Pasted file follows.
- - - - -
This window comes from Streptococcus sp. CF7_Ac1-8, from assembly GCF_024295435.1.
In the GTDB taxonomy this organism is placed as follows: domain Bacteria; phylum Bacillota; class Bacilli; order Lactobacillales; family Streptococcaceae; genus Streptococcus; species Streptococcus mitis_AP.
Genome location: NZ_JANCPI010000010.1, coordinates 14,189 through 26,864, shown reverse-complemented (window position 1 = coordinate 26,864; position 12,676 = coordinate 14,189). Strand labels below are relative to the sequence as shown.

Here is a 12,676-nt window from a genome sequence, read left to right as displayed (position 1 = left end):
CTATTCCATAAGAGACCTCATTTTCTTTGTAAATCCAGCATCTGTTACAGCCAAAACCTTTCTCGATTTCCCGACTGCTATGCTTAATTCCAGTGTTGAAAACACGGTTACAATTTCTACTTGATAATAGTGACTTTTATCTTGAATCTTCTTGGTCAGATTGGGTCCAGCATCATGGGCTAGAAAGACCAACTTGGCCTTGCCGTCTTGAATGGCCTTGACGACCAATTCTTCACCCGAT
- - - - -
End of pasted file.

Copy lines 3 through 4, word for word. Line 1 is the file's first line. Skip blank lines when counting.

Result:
Genome location: NZ_JANCPI010000010.1, coordinates 14,189 through 26,864, shown reverse-complemented (window position 1 = coordinate 26,864; position 12,676 = coordinate 14,189). Strand labels below are relative to the sequence as shown.

Here is a 12,676-nt window from a genome sequence, read left to right as displayed (position 1 = left end):